Understand Erectile Dysfunction | Other causes

Can Peyronie’s disease lead to Erectile Dysfunction?

Discussing sexual problems with healthcare professionals and loved ones is often challenging. This is the case with la Peyronie’s disease, with an average age onset of 50 years and subject to increasing awareness. What is the first step in its management? An appointment with your doctor to firstly relieve the strain and secondly find the solutions to improve your daily life.

What is Peyronie’s disease?

Peyronie’s disease has one main characteristic: that of deforming your penis. Deformation can occur upwards (dorsal), downwards (ventral), (lateral) left or right. Some men may also notice a shortening of the penis. The culprit? Thick, non-stretchable scars, called plaques, that form in your penis and cause it to deflect. The origin of the disease is unknown. However, an insult (repetitive microvascular injury or trauma) to the penis which may occur for example during sexual intercourse is the most widely accepted hypothesis.

Can Peyronie’s disease lead to erectile dysfunction?

Erectile dysfunction could be associated with Peyronie’s disease till 50%1. It is important to define whether it pre- or post-dates the onset of Peyronie’s disease. There are several possible causes:

  • Psychologically, illness is always hard to manage. Experiencing pain during the deformity of your penis and during intercourse can lead to losing libido, desire and a complex in relation to the deformity of your organ. During these moments, it is important not to close in on yourself: talk about how you feel, both to your partner and to a health professional (sexologist, for example).
  • Following inflammation or tissue destruction, you may develop fibrosis. This fibrosis causes a decrease in penile vascularization, blocking the blood in the penis during an erection. Erectile difficulties may then be experienced. Deformity, narrowing or shortening of the penis can also complicate your sexual activity.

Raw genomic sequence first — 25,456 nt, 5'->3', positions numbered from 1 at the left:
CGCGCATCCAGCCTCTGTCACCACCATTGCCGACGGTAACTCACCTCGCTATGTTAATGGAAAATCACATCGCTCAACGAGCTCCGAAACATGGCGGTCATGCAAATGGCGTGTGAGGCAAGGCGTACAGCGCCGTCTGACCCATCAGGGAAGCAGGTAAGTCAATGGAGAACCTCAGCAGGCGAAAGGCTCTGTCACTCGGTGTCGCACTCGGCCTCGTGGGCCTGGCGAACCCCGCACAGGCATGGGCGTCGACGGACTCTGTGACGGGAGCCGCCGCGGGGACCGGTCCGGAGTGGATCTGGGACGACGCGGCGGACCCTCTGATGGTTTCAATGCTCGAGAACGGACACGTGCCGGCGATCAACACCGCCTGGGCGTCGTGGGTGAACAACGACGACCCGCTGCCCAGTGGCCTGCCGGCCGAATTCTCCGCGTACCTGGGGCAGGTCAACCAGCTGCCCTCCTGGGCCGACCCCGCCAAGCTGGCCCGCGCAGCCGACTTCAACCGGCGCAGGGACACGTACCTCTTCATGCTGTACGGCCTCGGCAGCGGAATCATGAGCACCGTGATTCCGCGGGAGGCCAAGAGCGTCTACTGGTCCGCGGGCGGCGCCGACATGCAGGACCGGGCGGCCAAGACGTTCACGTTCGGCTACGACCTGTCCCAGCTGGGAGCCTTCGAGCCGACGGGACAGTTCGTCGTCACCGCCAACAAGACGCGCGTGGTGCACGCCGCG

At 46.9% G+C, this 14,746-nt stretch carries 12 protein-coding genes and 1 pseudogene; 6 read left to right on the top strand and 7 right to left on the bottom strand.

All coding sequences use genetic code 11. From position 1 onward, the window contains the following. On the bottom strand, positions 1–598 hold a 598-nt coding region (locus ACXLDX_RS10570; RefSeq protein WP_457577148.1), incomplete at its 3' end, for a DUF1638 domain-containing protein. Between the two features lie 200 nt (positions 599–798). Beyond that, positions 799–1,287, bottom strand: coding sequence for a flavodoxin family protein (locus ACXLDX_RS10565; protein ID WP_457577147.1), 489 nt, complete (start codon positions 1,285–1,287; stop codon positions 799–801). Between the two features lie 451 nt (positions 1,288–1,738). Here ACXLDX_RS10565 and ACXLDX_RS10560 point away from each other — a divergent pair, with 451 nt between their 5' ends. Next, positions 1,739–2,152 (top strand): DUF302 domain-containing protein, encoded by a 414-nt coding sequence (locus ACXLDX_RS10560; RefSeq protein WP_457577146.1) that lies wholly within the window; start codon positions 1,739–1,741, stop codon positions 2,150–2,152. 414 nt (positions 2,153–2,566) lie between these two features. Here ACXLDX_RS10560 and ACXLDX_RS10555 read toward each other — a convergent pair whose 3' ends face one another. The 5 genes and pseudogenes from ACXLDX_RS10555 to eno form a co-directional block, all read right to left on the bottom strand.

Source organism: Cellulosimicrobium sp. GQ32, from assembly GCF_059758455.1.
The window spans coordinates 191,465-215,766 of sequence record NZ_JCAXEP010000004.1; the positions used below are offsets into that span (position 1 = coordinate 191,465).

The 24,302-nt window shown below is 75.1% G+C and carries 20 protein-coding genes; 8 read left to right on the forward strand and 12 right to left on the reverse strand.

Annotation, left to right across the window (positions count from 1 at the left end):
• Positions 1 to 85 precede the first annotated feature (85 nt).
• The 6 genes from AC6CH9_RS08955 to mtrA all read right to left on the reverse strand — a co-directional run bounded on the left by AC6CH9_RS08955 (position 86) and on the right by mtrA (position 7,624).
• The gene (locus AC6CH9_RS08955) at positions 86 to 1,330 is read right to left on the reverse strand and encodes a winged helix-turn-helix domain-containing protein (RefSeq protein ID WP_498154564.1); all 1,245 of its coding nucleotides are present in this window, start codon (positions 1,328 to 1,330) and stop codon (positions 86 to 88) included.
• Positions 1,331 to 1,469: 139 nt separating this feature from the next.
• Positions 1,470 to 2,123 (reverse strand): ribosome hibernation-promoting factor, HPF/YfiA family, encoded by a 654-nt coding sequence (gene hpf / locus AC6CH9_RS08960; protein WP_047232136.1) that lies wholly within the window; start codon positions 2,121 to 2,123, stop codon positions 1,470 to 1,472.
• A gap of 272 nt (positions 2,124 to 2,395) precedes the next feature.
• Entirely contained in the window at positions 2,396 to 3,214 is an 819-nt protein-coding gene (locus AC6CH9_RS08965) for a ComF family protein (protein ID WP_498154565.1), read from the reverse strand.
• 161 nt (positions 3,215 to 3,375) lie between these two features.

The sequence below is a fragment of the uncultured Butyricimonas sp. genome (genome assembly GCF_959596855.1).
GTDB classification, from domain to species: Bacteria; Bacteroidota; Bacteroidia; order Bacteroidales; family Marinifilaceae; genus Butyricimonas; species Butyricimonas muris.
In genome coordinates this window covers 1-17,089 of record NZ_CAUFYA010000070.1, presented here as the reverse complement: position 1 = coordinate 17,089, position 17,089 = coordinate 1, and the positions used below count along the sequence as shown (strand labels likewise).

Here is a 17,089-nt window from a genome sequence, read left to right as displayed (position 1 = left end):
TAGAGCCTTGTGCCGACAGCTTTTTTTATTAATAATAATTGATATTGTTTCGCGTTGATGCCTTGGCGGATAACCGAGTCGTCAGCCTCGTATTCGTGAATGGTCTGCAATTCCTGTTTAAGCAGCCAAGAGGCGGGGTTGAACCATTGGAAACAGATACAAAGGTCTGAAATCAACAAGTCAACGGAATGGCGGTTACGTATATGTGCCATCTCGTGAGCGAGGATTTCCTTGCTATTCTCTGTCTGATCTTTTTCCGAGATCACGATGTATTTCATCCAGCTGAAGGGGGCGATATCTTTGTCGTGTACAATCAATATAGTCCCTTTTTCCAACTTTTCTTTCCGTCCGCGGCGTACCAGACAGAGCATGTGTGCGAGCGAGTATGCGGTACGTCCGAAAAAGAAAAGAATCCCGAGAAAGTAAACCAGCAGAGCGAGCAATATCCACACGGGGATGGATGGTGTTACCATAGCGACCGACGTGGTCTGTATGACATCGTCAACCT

Is there a cure for Peyronie’s disease?

Relax, both surgical and non-surgical means exist to combat Peyronie’s disease and restore a fulfilling sex life.

Non-surgical treatment

The extent of the deformation, narrowing, or shortening is unique to each person. It is therefore essential to adjust the treatment to suit your criteria and needs. Consult your urologist for advice on the most appropriate treatment.1

– Oral Treatment
– Topical electric current therapy
– Drug injections into the plaque (Verapamil, clostridium collagenase)
– Extracorporeal shock wave treatment
– Mechanical stretching by vacuum pumps or external penis extenders

Surgical treatment

Your specialist can also advise you on effective surgical treatments, to be carried out only when the condition is stable. If you suffer from Peyronie’s disease combined with erectile dysfunction, your specialist may recommend a penile implant. This will regulate your erectile difficulty and straightening your penis. The penile implant is a surgical operation and should not be taken lightly: you must discuss it at length with your specialist and that you give yourself a significant period of reflection.

However, if no erectile difficulty has been diagnosed, the so-called Nesbit operation could be effective. The scar tissue narrows one side of your penis and causes a curvature. The operation makes it possible to shorten the long side of the organ (not affected by the disease) to balance the length of the cavernous bodies and correct the curvature.

However, it is essential to know that this treatment, even if effective, reduces the size of your penis. Being diagnosed with Peyronie’s disease is not an end. There are many solutions to recovering a healthy sex life.

If you experience discomfort or pain due to the curvature of your penis, consult your doctor as quickly as possible. Have the courage to ask questions, discuss the solutions at length and, above all, do not give up!

Take back control. Use our Specialist Finder tool to locate a doctor in your area who can provide information on how to best treat your ED.

1: Hatzimouratidis K, Eardley I, Giuliano F, Hatzichristou D, Moncada I, Salonia A, Vardi Y, Wespes E; European Association of Urology. EAU guidelines on penile curvature. Eur Urol. 2012 Sep;62(3):543-52. update on Uroweb, March 2017, https://uroweb.org/guideline/ penilecurvature/?type=pocketguidelines

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